- Volume 9 of Luther’s Works, p68, has a remarkable view of the Law that really brings the understanding of love for God. I want to repeat a particularly salient sentence: for when I love God truly, I want everything God wants; nor is anything sweeter than to hear and do what God wants, as also human love does with its beloved. Thus through oneness with God in faith we receive everything freely from God; through love, we do everything freely toward God.
- What Luther is saying here is when we truly love God, we look into His word to see what He finds pleasing so that we can apply that to our every day life. We will want to find out what God likes and do it. Johnny Cash wrote “I Walk The Line” in an effort to remind himself of his love for Vivian. He would sing that song at every concert he played, so it would be a reminder. I want to spend a moment going through each of the four lines of the chorus of “I Walk The Line” and see if we can see Luther’s principal at work in the Luke text for today.
I keep a close watch on this heart of mine
- “To keep a close watch” means to guard or follow carefully someone or something. This is good. However, keeping watch in order to guard yourself from opening up to others can be a problem. We have all been hurt by someone at times in our life. People tend to close off and say they will never show love or get close to anyone ever again.
- If this has happened to you, keep in mind something from Luke 6:38 - 38 give, and it will be given to you. Good measure, pressed down, shaken together, running over, will be put into your lap. For with the measure you use it will be measured back to you.”
- We tend to think the Bible is only theoretical and does not have practical advice or experiences to relate to 21st century life. But listen again to the second half of v38 - Good measure, pressed down, shaken together, running over, will be put into your lap. For with the measure you use it will be measured back to you.” When I fill our coffee jar near the coffee pot at home, I scoop in coffee grounds, but I periodically shake the jar so that the grounds compact and I can get more into the jar. This is the same concept Jesus is saying we will experience when we give out of what He has given to us! He will return to you good measure, pressed down, shaken together with the measure you have given to others!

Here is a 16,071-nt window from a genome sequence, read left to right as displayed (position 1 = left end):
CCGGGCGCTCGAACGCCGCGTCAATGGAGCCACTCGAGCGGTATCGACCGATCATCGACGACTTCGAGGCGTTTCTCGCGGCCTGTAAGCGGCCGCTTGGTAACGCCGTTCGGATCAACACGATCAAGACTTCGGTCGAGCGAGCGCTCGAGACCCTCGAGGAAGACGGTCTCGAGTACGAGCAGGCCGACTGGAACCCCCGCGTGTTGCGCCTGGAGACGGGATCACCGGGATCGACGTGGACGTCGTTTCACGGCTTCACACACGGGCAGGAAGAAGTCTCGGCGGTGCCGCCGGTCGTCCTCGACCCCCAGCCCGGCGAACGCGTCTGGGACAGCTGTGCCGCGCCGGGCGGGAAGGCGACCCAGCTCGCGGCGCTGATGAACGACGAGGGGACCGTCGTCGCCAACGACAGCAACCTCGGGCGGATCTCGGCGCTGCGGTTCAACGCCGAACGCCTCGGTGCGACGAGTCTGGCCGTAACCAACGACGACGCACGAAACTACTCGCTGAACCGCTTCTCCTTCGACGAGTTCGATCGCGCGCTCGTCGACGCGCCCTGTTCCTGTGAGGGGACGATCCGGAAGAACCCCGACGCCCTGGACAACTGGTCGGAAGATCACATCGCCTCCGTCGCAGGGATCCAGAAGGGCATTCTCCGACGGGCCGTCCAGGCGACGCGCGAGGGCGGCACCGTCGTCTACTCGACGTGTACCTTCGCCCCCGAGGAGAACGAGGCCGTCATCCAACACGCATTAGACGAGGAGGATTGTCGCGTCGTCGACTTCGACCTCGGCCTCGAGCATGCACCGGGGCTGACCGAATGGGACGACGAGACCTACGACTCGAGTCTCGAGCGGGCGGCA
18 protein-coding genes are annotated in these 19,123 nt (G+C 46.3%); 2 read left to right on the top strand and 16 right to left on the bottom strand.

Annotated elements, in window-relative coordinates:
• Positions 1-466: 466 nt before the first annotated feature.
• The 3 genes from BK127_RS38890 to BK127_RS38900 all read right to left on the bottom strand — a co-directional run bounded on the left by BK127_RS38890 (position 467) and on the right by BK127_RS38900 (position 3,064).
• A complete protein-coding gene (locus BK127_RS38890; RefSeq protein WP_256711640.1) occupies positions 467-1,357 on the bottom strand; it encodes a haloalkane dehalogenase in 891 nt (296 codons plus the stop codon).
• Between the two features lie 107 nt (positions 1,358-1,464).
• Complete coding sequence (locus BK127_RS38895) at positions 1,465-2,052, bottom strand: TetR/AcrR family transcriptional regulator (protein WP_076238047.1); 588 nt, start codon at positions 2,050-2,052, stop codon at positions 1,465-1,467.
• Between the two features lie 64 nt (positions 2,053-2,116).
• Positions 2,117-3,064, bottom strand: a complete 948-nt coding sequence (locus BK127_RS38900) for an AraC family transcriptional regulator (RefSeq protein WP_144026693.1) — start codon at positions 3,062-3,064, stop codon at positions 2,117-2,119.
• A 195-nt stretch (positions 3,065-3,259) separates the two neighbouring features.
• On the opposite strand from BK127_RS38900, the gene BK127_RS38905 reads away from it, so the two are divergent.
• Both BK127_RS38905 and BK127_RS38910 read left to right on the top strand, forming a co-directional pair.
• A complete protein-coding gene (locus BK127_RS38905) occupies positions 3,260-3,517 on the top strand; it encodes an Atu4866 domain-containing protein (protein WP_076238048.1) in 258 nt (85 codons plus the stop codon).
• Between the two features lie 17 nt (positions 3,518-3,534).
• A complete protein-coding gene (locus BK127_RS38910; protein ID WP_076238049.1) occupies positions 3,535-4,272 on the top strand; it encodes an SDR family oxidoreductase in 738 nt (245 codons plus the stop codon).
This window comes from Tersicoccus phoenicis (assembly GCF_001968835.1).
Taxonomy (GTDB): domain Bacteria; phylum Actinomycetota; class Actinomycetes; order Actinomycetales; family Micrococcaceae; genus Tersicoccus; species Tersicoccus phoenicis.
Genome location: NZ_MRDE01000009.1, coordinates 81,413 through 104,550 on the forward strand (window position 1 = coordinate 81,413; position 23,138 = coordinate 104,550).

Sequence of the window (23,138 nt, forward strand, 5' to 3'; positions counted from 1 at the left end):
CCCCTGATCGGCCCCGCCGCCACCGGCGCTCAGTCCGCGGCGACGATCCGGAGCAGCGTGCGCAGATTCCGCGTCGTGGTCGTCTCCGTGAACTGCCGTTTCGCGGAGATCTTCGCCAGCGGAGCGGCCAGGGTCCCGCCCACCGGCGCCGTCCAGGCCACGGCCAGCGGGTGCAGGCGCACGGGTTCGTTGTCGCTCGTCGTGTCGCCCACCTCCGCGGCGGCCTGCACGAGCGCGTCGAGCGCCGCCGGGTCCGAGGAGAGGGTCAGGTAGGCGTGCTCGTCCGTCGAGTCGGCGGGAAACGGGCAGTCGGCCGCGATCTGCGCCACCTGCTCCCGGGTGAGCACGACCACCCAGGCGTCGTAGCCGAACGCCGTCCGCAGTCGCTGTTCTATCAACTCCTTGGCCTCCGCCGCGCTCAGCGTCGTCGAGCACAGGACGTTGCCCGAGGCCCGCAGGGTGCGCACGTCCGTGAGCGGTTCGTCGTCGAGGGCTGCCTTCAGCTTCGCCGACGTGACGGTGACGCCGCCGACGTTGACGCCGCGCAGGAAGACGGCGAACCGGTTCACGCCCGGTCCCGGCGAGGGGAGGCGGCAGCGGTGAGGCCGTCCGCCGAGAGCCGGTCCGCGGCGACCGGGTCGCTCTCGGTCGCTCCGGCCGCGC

I keep my eyes wide open all the time
- It was said Johnny wrote these words because he …keeps his eyes open, he’s striving his best to avoid conflict and is trying not to make reckless movements [which] could ruin his relationship.
- We would all benefit from keeping our eyes wide open to relationships with others. In our Luke text, we have the familiar Golden Rule: 31 And as you wish that others would do to you, do so to them.
- There is a saying what goes around, comes around. If you have a me first attitude, then guess what? Don’t be surprised if the Lord surrounds you with others having a me first attitude until you discover there are others in the world. The me first attitude can have a negative effect on a marriage and any kind of relationship.
I keep the ends out for the tie that binds
- This is an interesting portion of the lyrics. There is a hymn entitled, Blest Be the Tie That Binds. It is Hymn 649 in our hymnal. According to what I have read in my research about this song, Johnny Cash *did* intend to include a portion of the hymn into this song. It is worth reading through the first stanza of “Blest Be the Tie That Binds” to get a feel for what Johnny had in mind in this portion of the song:
- I keep a close watch on this heart of mine
Blest be the tie that binds
Our hearts in Christian love
The fellowship of kindred minds
Is like to that above.